Fucking Hysterical: A Timeline of Vintage Vibrators
Not far from San Francisco’s favorite trans bar in the heart of the historically gay-friendly Polk district you’ll find the Antique Vibrator Museum, a vivid exhibit of vibrators dating from the early 20th century through the 1970s.
The museum opened last year inside a sex-toy store called Good Vibrations, where therapist and educator Joani Blank had been displaying a few old vibrators since she opened the shop in 1977. Gradually, customers started to donate their own, then eBay came along, and 36 years later, her small collection has evolved into the Antique Vibrator Museum—home to more than 120 vintage vibrators, along with packaging materials, manuals, print ads, and other vibrator-related ephemera. It’s the biggest collection of orgasm-inspiring devices open to the public today.
“It’s one thing to know about vibrators as sex toys, and quite another to see how many types there were throughout the century,” she says. “It’s also a great example of design and industrial changes in one particular household implement.”
The vibrator itself has a long and storied history rooted in female hysteria, a so-called physical illness that disappeared from medical textbooks in 1952. For centuries, though, hysteria was a legitimate and common diagnosis for women who just needed to get laid, or, at the very least, treat themselves to a few mind-blowing orgasms. But since most women in the old-timey days didn’t even know they could have orgasms, they needed someone—or something—to help. Thanks in part to the Antique Vibrator Museum, here’s a timeline chronicling the evolution of vibrators in history.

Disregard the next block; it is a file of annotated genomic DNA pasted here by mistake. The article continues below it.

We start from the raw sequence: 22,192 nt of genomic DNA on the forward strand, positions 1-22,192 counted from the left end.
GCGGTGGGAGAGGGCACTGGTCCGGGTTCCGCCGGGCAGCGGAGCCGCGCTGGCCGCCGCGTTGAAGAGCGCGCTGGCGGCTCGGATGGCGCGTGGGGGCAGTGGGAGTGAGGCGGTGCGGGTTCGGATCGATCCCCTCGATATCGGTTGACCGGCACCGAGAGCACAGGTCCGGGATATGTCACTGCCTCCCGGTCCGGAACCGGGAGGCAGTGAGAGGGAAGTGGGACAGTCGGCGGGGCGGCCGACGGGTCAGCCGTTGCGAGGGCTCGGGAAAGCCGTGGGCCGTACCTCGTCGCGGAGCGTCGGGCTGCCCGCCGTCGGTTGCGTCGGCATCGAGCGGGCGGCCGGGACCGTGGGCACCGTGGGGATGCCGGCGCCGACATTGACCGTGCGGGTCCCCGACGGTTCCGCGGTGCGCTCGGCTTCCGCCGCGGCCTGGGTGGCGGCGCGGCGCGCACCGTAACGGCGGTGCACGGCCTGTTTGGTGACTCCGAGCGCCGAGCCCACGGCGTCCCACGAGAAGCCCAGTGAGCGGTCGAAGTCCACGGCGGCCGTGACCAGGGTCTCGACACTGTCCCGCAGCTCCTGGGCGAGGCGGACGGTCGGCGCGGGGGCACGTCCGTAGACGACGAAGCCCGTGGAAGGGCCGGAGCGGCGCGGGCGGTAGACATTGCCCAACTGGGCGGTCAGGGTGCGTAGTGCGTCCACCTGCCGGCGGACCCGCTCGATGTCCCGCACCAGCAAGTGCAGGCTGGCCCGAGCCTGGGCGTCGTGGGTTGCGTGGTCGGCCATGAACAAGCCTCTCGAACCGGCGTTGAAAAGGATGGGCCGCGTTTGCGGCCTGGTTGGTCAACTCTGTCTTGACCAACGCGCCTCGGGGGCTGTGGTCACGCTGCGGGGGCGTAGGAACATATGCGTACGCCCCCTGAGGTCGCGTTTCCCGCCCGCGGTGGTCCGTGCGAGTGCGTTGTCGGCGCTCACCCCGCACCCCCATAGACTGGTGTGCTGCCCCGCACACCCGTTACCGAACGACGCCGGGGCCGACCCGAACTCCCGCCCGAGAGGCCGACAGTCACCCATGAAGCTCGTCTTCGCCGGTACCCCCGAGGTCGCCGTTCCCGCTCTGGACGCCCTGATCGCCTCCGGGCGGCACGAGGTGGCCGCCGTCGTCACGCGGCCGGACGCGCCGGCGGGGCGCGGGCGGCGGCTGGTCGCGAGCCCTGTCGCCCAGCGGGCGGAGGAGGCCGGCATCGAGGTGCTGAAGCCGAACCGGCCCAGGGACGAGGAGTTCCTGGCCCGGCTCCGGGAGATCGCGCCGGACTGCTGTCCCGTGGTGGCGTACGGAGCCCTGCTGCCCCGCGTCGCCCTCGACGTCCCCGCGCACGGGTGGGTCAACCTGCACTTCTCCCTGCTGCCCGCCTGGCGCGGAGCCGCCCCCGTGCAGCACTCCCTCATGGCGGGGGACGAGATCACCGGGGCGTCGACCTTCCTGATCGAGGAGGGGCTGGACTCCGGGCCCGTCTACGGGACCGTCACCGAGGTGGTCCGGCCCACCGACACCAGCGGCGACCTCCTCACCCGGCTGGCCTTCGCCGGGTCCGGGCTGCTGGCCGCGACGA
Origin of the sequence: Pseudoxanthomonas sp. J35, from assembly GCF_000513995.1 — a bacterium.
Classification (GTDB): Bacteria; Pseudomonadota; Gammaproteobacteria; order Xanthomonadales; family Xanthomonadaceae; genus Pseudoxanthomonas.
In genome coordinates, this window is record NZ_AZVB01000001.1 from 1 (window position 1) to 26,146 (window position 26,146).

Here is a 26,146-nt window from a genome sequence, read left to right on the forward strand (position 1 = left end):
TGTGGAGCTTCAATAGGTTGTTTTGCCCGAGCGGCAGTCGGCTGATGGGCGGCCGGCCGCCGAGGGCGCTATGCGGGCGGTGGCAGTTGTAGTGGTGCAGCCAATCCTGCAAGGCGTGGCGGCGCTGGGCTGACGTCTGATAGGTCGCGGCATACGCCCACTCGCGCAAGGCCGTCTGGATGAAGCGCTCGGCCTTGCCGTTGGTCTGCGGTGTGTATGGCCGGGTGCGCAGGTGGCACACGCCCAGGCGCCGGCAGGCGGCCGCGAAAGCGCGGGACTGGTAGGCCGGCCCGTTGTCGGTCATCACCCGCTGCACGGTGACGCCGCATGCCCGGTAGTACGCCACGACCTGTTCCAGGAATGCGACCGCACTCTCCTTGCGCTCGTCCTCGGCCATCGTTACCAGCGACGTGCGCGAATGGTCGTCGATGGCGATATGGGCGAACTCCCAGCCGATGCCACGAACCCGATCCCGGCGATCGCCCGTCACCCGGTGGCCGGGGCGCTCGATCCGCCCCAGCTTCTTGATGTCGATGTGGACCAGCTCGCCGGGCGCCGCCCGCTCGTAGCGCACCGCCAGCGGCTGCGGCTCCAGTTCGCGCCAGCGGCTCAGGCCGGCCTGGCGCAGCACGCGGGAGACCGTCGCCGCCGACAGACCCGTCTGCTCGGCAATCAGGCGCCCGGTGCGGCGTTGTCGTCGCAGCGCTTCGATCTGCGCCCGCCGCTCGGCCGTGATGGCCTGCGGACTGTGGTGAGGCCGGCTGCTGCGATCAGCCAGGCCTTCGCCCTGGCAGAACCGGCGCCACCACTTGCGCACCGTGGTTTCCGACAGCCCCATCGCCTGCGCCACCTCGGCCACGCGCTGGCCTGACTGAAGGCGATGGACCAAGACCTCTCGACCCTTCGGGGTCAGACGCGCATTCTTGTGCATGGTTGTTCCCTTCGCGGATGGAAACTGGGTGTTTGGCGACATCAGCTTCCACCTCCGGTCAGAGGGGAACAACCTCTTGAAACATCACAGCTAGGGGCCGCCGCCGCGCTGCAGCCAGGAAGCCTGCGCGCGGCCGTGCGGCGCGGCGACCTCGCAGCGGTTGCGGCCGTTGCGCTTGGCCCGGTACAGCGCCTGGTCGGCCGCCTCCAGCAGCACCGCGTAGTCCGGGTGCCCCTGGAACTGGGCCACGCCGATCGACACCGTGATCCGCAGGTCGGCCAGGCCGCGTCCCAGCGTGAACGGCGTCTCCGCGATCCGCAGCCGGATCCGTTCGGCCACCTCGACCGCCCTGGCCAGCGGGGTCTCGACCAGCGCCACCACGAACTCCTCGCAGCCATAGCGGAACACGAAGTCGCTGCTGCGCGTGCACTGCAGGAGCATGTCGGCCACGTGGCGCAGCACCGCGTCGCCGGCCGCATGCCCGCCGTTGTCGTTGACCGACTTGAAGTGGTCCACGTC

200 AD: The Genital Massage
Physician and philosopher Galen of Pergamon prescribed “genital massage” to treat hysteria, which comes from the Latin for “womb.” He wrote that the disorder, as it was known then, was caused by a wandering womb or something. “It certainly was thought of as primarily a women’s disease,” says Dr. Queen. “Some commentators talked about it in nearly sexual terms — it affected virgins and widows more than married women, for instance.”
1650-1660: Coming Along
By 1653, Petrus Forestus started fingering his patients with essential oils so they could achieve a “paroxysm,” which British surgeon Nathaniel Highmore soon figured out was really just a fancy word for orgasm. To treat symptoms of hysteria, doctors would massage the vulva and clitoris until the woman had a “hysterical paroxysm of relief.” But according to Dr. Queen, “Very few doctors said in so many words that they were instigating orgasms through these treatments.”
When we shot this, I could not believe what was happening. This was probably the most mind-blowing moment for me. I mean, it’s Vanessa Hudgens, the girl from High School Musical! Of course, the ATL Twins were very helpful in demonstrating the proper way to snort drugs off of naked women. The girl with the “drugs” on her (crushed B12, in case you’re wondering) was an extra who was stiff as a board and blushing from ear to ear the entire time.